In an ancient time, in a faraway land, a young woman named Aoife is allowed a rare apprentice/ship to become her kingdom’s mapmaker, tasked with charting the entire domain. Traveling beyond its borders, she finds a secretive people who live in peace, among great wealth. They claim to protect a mythic treasure, one connected to the creation of the world. When Aoife reports their existence to her kingdom, the community is targeted as a threat. Attempting to warn them of imminent danger, Aoife is exiled for treason and finds refuge among the very people who had been declared her enemy. With them, she begins a new life surrounded by kindness, equality, and cooperation. But within herself, Aoife has no peace. She cannot share the grief she feels for the home and children she left behind. She cannot bear the warrior scars of the man she comes to love. And when she gives birth to their gifted daughter, Aoife cannot avoid what the child forces her to confront about her past and its truth. On this most important of journeys, there is no map to guide her. In this tale, her autobiography; Aoife reveals her pain and joy, and ultimately her transformation.”

Picked this up at B&N.

Guy Gavriel Kay in The Fionavar Tapestry Book One: The Summer Tree, 1984 and The Fionavar Tapestry Book Three: The Darkest Road, 1986104086.jpg

“Five men and women find themselves flung into the magical land of Fionavar, First of all Worlds. They have been called there by the mage Loren Silvercloak, and quickly find themselves drawn into the complex tapestry of events. For Kim, Paul, Kevin, Jennifer and Dave all have their own part to play in the coming battle against the forces of evil led by the fallen god Rakoth Maugrim and his dark hordes.

Guy Gavriel Kay’s classic epic fantasy plays out on a truly grand scale, and has already been delighting fans of imaginative fiction for twenty years.”

I found this (and the third book) at a bargain bookstore and thought the story sounded interesting.  Also, very affordable x33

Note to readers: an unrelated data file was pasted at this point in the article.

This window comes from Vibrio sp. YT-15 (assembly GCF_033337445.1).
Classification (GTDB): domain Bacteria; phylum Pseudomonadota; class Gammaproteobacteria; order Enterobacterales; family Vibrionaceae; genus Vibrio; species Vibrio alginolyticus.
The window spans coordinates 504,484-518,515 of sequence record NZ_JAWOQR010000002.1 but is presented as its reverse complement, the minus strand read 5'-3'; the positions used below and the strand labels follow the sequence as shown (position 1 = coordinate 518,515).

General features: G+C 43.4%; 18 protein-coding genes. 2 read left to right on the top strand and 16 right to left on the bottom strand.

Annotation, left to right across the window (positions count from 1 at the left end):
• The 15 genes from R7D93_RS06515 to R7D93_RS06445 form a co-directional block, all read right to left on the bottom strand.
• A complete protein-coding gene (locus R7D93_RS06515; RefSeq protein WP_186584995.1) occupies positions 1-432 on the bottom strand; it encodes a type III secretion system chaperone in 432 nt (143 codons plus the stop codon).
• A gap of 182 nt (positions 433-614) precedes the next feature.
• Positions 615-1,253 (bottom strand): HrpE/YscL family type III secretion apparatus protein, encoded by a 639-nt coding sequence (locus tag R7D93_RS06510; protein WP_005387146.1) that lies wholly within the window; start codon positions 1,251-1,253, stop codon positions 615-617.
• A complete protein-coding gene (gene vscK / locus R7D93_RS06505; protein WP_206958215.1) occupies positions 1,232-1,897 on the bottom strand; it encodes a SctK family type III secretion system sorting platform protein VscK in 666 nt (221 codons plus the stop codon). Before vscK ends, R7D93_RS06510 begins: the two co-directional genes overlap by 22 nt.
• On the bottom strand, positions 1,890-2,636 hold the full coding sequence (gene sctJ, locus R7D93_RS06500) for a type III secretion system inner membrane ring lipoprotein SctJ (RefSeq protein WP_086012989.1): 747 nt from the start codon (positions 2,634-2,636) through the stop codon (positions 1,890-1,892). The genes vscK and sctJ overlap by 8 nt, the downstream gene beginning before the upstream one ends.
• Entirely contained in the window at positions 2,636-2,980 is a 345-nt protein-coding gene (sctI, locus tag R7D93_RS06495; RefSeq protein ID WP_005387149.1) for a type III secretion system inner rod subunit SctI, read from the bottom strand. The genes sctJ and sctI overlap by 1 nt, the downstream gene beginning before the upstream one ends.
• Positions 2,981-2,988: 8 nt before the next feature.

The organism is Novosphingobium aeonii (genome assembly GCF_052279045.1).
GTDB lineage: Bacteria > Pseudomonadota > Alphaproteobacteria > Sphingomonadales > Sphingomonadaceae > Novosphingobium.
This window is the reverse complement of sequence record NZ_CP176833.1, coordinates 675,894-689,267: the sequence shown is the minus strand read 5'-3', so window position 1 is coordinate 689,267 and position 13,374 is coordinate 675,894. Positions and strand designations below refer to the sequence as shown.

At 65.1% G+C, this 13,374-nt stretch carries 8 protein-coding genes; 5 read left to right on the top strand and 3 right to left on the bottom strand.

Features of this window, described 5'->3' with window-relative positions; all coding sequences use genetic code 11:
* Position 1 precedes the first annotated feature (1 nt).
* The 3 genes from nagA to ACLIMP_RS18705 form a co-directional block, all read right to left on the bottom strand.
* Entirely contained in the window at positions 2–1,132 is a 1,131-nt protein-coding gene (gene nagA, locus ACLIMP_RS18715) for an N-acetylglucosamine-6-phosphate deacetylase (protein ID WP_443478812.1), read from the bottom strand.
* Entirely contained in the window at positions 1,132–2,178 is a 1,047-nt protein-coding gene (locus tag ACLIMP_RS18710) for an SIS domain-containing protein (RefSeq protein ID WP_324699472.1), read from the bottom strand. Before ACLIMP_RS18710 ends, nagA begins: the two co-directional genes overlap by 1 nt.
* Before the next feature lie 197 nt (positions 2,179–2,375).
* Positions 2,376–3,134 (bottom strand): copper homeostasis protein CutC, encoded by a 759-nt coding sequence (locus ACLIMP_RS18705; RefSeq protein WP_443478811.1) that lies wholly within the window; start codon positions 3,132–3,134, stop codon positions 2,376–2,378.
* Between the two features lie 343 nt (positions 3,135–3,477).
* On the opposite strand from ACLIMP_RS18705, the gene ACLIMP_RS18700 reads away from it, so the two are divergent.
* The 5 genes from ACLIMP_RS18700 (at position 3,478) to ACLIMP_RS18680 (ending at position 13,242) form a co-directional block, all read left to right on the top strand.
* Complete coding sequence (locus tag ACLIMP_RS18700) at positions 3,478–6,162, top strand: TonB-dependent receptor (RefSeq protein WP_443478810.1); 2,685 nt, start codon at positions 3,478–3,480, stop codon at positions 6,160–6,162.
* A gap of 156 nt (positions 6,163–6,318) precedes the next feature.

Margaret Weis & Tracy Hickman in Dragonships of Vindras Book Three: Rage of the Dragon, 201212160923

I got this book for a dollar at the bargain bookstore.  A DOLLAR, SON!  I don’t own the first two, but this is Margaret Weis and Tracy Hickman we are talking about and I’ll read just about anything they write.  I am also in the process of reading the first book in the series, Bones of the Dragon, which I will eventually review whenever I finish reading it (it’s so overdue at the library).  I wont be putting the story summary because it gives away some things from the previous two books.  No spoilers here!  I am really looking forward to continuing this series.

Kevin J. Anderson in The Key to Creation, 2011

9302745So this book here.  Wow.  I also grabbed this one for a dollar and it is also the third in a series.  I read the first book, The Edge of the World, ages ago.  It is this massive, gorgeous world whose characters have interwoven stories and there was even an album that went along with the story.  Again, I wont be posting the summary because I don’t want to give away anything from the previous books.  Now that I’ve found this one, I will have to re-read The Edge of the World meaning there will probably be a review of this series in the future.  This find has reminded me of Terra Incognita, and I am itching to read these books.

 

I also picked up the second volumes of The Dark Tower and The Girl from the Other Side.  I have yet to actually read the first volumes, but that will happen eventually, probably.  One day.

Anyway, these are the books that have joined my collection during the months of May and June.  Hopefully I get around to reading some of these soon.  I’ve got quite the list to work through!

Thanks for being here!

-Hatchet x33

[Synopses and book covers from Goodreads.com | Featured Image from Pexels.com]

 

 

‘Books’: Robin McKinley in Rose Daughter

With Disney’s live action remake of Beauty and the Beast hitting theaters, I thought I’d revisit my favourite version of the story.

Robin McKinley in Rose Daughter, 1997Rose Daughter

“It is the heart of this place, and it is dying, says the Beast. And it is true; the center of the Beast’s palace, the glittering glasshouse that brings Beauty both comfort and delight in her strange new environment, is filled with leafless brown rosebushes. But deep within this enchanted world, new life, at once subtle and strong, is about to awaken.